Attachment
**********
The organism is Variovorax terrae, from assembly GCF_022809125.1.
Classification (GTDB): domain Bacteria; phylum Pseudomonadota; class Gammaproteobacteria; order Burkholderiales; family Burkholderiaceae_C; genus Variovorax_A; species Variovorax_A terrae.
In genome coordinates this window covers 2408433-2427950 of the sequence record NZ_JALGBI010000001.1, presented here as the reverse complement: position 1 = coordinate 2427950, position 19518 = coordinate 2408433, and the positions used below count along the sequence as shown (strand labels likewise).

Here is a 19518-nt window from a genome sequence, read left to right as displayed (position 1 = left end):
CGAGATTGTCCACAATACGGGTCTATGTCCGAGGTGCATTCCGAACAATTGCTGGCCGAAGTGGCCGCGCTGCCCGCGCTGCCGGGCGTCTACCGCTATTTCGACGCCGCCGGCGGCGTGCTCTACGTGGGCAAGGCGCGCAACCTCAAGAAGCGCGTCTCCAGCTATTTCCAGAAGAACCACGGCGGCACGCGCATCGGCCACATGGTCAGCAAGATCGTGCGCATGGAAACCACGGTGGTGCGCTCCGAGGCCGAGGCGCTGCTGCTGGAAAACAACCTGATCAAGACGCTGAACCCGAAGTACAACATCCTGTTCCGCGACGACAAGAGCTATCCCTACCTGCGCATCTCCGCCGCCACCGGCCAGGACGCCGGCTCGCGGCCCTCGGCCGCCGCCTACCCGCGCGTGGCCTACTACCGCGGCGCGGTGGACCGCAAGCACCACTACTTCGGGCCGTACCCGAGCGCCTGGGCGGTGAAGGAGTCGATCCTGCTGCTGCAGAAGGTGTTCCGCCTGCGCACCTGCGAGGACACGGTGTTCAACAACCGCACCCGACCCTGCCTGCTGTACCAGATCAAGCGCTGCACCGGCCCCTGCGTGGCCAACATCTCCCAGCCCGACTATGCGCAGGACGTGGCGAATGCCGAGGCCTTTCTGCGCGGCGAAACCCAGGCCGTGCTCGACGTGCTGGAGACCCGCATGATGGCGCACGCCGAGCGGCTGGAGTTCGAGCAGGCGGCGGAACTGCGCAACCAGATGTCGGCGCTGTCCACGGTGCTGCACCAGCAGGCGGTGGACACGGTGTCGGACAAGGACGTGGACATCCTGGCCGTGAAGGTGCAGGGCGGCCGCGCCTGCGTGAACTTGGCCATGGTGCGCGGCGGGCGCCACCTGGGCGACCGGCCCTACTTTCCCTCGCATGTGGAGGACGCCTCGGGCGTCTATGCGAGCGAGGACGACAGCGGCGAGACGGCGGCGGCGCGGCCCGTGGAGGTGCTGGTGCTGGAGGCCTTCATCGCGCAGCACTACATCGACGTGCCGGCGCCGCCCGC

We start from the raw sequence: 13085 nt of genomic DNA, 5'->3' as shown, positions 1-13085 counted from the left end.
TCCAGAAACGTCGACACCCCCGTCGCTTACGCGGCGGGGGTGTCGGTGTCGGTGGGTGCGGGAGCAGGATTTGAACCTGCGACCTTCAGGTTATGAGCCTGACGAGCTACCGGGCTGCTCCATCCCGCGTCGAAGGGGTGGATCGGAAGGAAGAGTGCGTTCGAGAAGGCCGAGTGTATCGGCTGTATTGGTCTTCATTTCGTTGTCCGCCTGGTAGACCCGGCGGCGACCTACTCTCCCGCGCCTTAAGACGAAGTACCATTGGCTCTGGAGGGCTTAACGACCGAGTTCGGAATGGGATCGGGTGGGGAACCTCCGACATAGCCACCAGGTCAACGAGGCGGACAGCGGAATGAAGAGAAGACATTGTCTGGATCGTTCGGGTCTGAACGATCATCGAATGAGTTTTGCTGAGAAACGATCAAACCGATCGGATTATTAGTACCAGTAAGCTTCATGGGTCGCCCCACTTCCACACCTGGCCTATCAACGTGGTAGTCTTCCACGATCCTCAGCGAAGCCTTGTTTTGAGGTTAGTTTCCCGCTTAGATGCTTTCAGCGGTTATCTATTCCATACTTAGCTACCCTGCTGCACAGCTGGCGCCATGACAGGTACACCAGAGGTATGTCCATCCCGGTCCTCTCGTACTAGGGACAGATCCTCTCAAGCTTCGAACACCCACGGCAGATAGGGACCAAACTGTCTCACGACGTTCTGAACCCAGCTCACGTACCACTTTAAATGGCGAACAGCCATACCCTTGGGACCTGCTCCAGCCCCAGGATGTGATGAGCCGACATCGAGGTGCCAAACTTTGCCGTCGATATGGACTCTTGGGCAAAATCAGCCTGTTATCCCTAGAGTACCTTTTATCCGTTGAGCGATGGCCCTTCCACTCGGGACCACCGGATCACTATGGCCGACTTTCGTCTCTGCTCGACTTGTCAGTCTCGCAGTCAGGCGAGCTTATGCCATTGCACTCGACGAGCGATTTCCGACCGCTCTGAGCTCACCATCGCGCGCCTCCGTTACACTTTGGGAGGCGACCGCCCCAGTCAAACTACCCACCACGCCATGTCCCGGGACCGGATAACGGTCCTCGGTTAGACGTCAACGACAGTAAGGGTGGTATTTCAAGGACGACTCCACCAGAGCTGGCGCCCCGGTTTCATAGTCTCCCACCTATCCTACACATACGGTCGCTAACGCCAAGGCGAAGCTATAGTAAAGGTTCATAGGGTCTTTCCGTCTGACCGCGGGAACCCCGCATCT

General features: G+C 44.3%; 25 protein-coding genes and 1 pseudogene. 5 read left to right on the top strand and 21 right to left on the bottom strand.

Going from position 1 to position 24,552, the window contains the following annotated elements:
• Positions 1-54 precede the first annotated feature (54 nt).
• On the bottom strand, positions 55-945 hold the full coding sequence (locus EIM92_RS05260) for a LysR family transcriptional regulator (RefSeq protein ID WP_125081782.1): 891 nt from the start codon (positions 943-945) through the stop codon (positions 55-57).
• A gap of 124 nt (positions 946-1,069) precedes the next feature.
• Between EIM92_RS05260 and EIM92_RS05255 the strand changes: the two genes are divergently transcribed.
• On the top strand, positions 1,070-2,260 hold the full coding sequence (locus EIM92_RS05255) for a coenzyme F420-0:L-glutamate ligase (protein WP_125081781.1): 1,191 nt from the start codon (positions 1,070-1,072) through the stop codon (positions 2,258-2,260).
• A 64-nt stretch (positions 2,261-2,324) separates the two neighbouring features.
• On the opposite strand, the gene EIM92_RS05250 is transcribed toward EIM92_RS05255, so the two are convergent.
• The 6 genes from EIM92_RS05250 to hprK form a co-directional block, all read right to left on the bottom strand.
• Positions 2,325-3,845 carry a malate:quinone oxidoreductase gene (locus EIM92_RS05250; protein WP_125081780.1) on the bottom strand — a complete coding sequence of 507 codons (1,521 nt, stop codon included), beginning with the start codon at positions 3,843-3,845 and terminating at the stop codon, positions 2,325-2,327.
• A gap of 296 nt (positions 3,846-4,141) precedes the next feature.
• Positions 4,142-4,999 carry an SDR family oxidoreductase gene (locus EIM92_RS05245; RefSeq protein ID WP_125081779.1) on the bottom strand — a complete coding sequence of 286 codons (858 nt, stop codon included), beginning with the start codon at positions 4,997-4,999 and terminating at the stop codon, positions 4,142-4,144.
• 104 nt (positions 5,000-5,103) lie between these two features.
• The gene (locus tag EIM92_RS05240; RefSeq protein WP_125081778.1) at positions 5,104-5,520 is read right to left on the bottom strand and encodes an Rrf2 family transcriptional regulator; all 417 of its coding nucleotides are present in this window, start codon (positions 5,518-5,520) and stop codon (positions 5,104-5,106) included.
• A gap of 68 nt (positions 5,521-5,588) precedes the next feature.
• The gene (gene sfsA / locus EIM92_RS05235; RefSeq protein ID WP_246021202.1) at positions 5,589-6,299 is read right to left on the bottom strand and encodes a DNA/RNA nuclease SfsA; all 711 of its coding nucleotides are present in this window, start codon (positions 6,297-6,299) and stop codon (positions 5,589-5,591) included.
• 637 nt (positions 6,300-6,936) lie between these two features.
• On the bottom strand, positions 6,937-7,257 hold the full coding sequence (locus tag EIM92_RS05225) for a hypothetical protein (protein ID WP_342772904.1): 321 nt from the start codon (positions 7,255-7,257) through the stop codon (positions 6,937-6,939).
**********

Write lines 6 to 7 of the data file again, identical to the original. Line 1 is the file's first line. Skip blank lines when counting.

We start from the raw sequence: 13085 nt of genomic DNA, 5'->3' as shown, positions 1-13085 counted from the left end.
TCCAGAAACGTCGACACCCCCGTCGCTTACGCGGCGGGGGTGTCGGTGTCGGTGGGTGCGGGAGCAGGATTTGAACCTGCGACCTTCAGGTTATGAGCCTGACGAGCTACCGGGCTGCTCCATCCCGCGTCGAAGGGGTGGATCGGAAGGAAGAGTGCGTTCGAGAAGGCCGAGTGTATCGGCTGTATTGGTCTTCATTTCGTTGTCCGCCTGGTAGACCCGGCGGCGACCTACTCTCCCGCGCCTTAAGACGAAGTACCATTGGCTCTGGAGGGCTTAACGACCGAGTTCGGAATGGGATCGGGTGGGGAACCTCCGACATAGCCACCAGGTCAACGAGGCGGACAGCGGAATGAAGAGAAGACATTGTCTGGATCGTTCGGGTCTGAACGATCATCGAATGAGTTTTGCTGAGAAACGATCAAACCGATCGGATTATTAGTACCAGTAAGCTTCATGGGTCGCCCCACTTCCACACCTGGCCTATCAACGTGGTAGTCTTCCACGATCCTCAGCGAAGCCTTGTTTTGAGGTTAGTTTCCCGCTTAGATGCTTTCAGCGGTTATCTATTCCATACTTAGCTACCCTGCTGCACAGCTGGCGCCATGACAGGTACACCAGAGGTATGTCCATCCCGGTCCTCTCGTACTAGGGACAGATCCTCTCAAGCTTCGAACACCCACGGCAGATAGGGACCAAACTGTCTCACGACGTTCTGAACCCAGCTCACGTACCACTTTAAATGGCGAACAGCCATACCCTTGGGACCTGCTCCAGCCCCAGGATGTGATGAGCCGACATCGAGGTGCCAAACTTTGCCGTCGATATGGACTCTTGGGCAAAATCAGCCTGTTATCCCTAGAGTACCTTTTATCCGTTGAGCGATGGCCCTTCCACTCGGGACCACCGGATCACTATGGCCGACTTTCGTCTCTGCTCGACTTGTCAGTCTCGCAGTCAGGCGAGCTTATGCCATTGCACTCGACGAGCGATTTCCGACCGCTCTGAGCTCACCATCGCGCGCCTCCGTTACACTTTGGGAGGCGACCGCCCCAGTCAAACTACCCACCACGCCATGTCCCGGGACCGGATAACGGTCCTCGGTTAGACGTCAACGACAGTAAGGGTGGTATTTCAAGGACGACTCCACCAGAGCTGGCGCCCCGGTTTCATAGTCTCCCACCTATCCTACACATACGGTCGCTAACGCCAAGGCGAAGCTATAGTAAAGGTTCATAGGGTCTTTCCGTCTGACCGCGGGAACCCCGCATCT